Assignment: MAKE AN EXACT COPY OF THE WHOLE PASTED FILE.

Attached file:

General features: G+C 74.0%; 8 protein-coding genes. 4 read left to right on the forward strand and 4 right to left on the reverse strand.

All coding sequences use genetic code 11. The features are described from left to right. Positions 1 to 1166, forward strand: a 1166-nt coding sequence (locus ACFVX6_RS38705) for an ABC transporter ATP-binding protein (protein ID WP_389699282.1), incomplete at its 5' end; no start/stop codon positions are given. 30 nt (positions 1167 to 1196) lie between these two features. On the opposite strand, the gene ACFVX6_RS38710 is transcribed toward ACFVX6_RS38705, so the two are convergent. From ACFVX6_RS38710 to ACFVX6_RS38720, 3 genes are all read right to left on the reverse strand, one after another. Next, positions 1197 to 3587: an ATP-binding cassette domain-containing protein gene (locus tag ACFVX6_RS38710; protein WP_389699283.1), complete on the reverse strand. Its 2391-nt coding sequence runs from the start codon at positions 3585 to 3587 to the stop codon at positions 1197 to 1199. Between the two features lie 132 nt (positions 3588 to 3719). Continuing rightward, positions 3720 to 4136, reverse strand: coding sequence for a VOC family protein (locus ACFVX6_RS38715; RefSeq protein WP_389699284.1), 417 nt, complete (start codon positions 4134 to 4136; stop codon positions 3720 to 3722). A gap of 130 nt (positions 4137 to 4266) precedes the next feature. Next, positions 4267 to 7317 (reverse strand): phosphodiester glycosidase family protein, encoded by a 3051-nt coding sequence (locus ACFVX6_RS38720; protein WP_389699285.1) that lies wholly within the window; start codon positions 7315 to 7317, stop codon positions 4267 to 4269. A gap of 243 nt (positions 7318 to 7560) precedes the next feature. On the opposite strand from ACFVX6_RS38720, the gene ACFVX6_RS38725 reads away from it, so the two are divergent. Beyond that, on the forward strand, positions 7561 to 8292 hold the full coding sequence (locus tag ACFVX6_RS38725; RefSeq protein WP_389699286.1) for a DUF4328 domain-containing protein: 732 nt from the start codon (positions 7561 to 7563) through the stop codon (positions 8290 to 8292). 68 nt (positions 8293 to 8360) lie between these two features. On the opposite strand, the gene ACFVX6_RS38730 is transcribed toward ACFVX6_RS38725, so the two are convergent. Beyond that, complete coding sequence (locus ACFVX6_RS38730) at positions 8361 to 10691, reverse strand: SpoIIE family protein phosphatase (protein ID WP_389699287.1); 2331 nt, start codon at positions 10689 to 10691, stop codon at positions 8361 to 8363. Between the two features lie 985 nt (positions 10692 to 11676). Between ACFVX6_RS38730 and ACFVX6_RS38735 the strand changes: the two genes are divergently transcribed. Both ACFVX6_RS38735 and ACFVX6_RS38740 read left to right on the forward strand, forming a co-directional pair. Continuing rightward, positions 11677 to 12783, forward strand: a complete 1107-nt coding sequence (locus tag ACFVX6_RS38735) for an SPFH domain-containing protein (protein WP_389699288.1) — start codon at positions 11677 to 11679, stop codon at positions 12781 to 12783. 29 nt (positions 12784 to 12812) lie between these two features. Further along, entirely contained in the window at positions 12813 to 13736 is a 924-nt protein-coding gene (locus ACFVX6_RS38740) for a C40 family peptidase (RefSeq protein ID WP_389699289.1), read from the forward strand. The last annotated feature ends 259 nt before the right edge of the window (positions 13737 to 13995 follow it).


General features: G+C 74.0%; 8 protein-coding genes. 4 read left to right on the forward strand and 4 right to left on the reverse strand.

All coding sequences use genetic code 11. The features are described from left to right. Positions 1 to 1166, forward strand: a 1166-nt coding sequence (locus ACFVX6_RS38705) for an ABC transporter ATP-binding protein (protein ID WP_389699282.1), incomplete at its 5' end; no start/stop codon positions are given. 30 nt (positions 1167 to 1196) lie between these two features. On the opposite strand, the gene ACFVX6_RS38710 is transcribed toward ACFVX6_RS38705, so the two are convergent. From ACFVX6_RS38710 to ACFVX6_RS38720, 3 genes are all read right to left on the reverse strand, one after another. Next, positions 1197 to 3587: an ATP-binding cassette domain-containing protein gene (locus tag ACFVX6_RS38710; protein WP_389699283.1), complete on the reverse strand. Its 2391-nt coding sequence runs from the start codon at positions 3585 to 3587 to the stop codon at positions 1197 to 1199. Between the two features lie 132 nt (positions 3588 to 3719). Continuing rightward, positions 3720 to 4136, reverse strand: coding sequence for a VOC family protein (locus ACFVX6_RS38715; RefSeq protein WP_389699284.1), 417 nt, complete (start codon positions 4134 to 4136; stop codon positions 3720 to 3722). A gap of 130 nt (positions 4137 to 4266) precedes the next feature. Next, positions 4267 to 7317 (reverse strand): phosphodiester glycosidase family protein, encoded by a 3051-nt coding sequence (locus ACFVX6_RS38720; protein WP_389699285.1) that lies wholly within the window; start codon positions 7315 to 7317, stop codon positions 4267 to 4269. A gap of 243 nt (positions 7318 to 7560) precedes the next feature. On the opposite strand from ACFVX6_RS38720, the gene ACFVX6_RS38725 reads away from it, so the two are divergent. Beyond that, on the forward strand, positions 7561 to 8292 hold the full coding sequence (locus tag ACFVX6_RS38725; RefSeq protein WP_389699286.1) for a DUF4328 domain-containing protein: 732 nt from the start codon (positions 7561 to 7563) through the stop codon (positions 8290 to 8292). 68 nt (positions 8293 to 8360) lie between these two features. On the opposite strand, the gene ACFVX6_RS38730 is transcribed toward ACFVX6_RS38725, so the two are convergent. Beyond that, complete coding sequence (locus ACFVX6_RS38730) at positions 8361 to 10691, reverse strand: SpoIIE family protein phosphatase (protein ID WP_389699287.1); 2331 nt, start codon at positions 10689 to 10691, stop codon at positions 8361 to 8363. Between the two features lie 985 nt (positions 10692 to 11676). Between ACFVX6_RS38730 and ACFVX6_RS38735 the strand changes: the two genes are divergently transcribed. Both ACFVX6_RS38735 and ACFVX6_RS38740 read left to right on the forward strand, forming a co-directional pair. Continuing rightward, positions 11677 to 12783, forward strand: a complete 1107-nt coding sequence (locus tag ACFVX6_RS38735) for an SPFH domain-containing protein (protein WP_389699288.1) — start codon at positions 11677 to 11679, stop codon at positions 12781 to 12783. 29 nt (positions 12784 to 12812) lie between these two features. Further along, entirely contained in the window at positions 12813 to 13736 is a 924-nt protein-coding gene (locus ACFVX6_RS38740) for a C40 family peptidase (RefSeq protein ID WP_389699289.1), read from the forward strand. The last annotated feature ends 259 nt before the right edge of the window (positions 13737 to 13995 follow it).